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Wednesday, October 14, 2015

Making a difference

This week we made a difference. We didn’t end poverty or cure cancer. We dug a hole. It’s one meter by three, half a meter deep. Because of this hole a family will be able to grow vegetables, and supplement their diet with food they could not otherwise afford. It sounds like a small thing, and in the scope of the world it is. But to a small family living on the outskirts of El Alto, where malnutrition is a constant threat, it is important. It will make a real difference to their lives. This is the heart of our project’s objective. As a small group of young people we cannot make the sweeping changes we might idealistically desire. Instead we must whittle the world down into manageable chunks to work on.

Although it is manageable, the work is not easy. This is especially true for those of us not used to doing physical activity at 4000m (though this should become easier to deal with as our project progresses). We wake up early and travel for an hour and a half to reach the outskirts of El Alto by cable car, two minibuses and then a 20 minute walk. Once there we dig through tough earth, using a pickaxe to break it into smaller chunks. We then shovel out the fractured earth, using a makeshift sieve to remove large rocks. Finally the soil will be mixed with fertiliser and placed back in the hole to grow vegetables. Never before have I been in a team so intent on doing a good job. The six of us worked quickly and effectively, swapping roles so that everyone would have a go at everything without getting too tired. Everyone worked vigorously, more intent on finishing than just leaving once our time was up.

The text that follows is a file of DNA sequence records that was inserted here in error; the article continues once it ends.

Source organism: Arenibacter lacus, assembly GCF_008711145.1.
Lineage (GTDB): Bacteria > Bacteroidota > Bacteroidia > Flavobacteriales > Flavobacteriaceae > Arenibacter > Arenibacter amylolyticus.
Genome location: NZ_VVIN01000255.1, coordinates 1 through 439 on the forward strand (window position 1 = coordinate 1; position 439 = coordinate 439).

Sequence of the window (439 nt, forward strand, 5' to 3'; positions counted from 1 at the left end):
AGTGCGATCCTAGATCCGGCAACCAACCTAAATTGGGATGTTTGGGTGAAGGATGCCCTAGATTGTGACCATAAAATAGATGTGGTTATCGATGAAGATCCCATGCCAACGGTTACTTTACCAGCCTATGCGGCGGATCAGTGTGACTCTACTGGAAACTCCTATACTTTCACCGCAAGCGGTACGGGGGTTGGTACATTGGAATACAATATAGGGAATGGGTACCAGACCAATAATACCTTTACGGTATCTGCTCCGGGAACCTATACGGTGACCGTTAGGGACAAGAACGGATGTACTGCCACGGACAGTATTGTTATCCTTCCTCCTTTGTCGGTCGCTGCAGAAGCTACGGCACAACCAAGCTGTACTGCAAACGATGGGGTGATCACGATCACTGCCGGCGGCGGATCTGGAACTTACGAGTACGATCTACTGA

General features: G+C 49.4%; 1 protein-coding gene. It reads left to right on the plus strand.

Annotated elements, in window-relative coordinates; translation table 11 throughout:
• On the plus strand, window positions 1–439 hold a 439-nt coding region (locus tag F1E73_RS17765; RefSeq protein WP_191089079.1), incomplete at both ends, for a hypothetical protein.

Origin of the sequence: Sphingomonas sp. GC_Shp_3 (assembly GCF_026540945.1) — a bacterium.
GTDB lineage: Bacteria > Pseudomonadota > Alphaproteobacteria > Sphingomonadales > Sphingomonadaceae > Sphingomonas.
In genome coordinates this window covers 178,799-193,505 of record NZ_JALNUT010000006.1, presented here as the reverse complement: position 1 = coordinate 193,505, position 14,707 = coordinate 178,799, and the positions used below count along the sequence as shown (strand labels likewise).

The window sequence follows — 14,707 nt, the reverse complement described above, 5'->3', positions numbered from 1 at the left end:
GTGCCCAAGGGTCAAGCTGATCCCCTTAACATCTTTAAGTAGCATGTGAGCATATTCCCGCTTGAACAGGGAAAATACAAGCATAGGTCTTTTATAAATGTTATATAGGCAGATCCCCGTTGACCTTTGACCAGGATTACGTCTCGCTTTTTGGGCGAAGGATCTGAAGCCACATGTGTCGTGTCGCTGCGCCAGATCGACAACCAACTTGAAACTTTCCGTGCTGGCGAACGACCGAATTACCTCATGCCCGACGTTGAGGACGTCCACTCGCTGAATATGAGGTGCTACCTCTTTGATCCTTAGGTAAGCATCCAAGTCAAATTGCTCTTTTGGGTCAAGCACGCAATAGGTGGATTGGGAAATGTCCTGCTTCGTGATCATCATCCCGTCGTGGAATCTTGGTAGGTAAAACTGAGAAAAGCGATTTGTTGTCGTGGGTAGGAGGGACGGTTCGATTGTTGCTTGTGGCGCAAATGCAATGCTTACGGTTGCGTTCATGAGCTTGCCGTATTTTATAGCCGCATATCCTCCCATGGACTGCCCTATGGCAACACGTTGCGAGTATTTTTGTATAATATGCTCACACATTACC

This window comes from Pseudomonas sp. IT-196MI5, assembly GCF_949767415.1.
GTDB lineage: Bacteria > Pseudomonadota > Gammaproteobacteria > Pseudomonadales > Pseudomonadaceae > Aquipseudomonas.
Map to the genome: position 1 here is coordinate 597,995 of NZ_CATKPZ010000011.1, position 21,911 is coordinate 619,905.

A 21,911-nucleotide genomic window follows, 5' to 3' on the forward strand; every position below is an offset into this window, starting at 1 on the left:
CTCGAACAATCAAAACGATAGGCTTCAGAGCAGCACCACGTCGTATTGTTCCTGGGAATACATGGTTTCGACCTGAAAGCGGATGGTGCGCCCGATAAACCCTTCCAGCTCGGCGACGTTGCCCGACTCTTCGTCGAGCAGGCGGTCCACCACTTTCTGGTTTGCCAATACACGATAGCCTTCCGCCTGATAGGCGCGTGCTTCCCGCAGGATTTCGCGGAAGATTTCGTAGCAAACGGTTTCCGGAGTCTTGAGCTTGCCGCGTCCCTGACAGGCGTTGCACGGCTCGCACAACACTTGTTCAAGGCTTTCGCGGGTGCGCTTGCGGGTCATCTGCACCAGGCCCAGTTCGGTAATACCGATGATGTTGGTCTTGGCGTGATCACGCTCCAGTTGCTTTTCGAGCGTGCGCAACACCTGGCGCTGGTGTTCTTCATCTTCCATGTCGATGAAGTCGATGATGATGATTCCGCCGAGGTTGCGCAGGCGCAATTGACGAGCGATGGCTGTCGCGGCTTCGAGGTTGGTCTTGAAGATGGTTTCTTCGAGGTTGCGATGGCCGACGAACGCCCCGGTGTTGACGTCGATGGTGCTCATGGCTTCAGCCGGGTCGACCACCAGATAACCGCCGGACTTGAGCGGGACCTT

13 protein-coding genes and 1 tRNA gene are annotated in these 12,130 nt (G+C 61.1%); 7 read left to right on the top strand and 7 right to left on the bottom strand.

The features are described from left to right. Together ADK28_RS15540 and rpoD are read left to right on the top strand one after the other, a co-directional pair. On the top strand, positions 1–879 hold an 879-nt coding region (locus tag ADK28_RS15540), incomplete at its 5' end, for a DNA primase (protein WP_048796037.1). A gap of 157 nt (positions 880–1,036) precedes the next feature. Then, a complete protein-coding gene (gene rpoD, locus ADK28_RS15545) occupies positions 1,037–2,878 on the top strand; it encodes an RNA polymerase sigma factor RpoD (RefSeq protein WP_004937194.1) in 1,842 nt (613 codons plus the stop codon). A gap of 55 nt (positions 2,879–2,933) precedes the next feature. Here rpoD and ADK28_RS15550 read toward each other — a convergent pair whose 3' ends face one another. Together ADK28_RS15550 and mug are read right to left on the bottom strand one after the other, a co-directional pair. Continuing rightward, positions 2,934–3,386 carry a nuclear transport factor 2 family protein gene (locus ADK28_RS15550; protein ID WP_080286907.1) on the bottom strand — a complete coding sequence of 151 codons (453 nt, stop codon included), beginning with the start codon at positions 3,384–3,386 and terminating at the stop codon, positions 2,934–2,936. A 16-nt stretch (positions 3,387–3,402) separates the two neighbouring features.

Not only is our team hardworking, but it is also full of kind people. On Tuesday one of our team overworked himself and collapsed due to the thin air. Within seconds the rest of the team dropped what they were doing and helped him quickly recover. On the way back to La Paz on Wednesday one of our Bolivian volunteers found a starving puppy abandoned on the road. She quickly found it a home with a friend and we smuggled it down to La Paz on the cable car. As with our project these acts are small, but they speak volumes about the character of our teammates, and what differences they can and will make in the future.


As we move forward with this project I hope that we continue to provide real aid to the people we work with. While relatively small in global terms, what we are doing is huge to these families. Every journey like this starts with a single step. This is what gets us up each morning to grab a pickaxe and start digging. 

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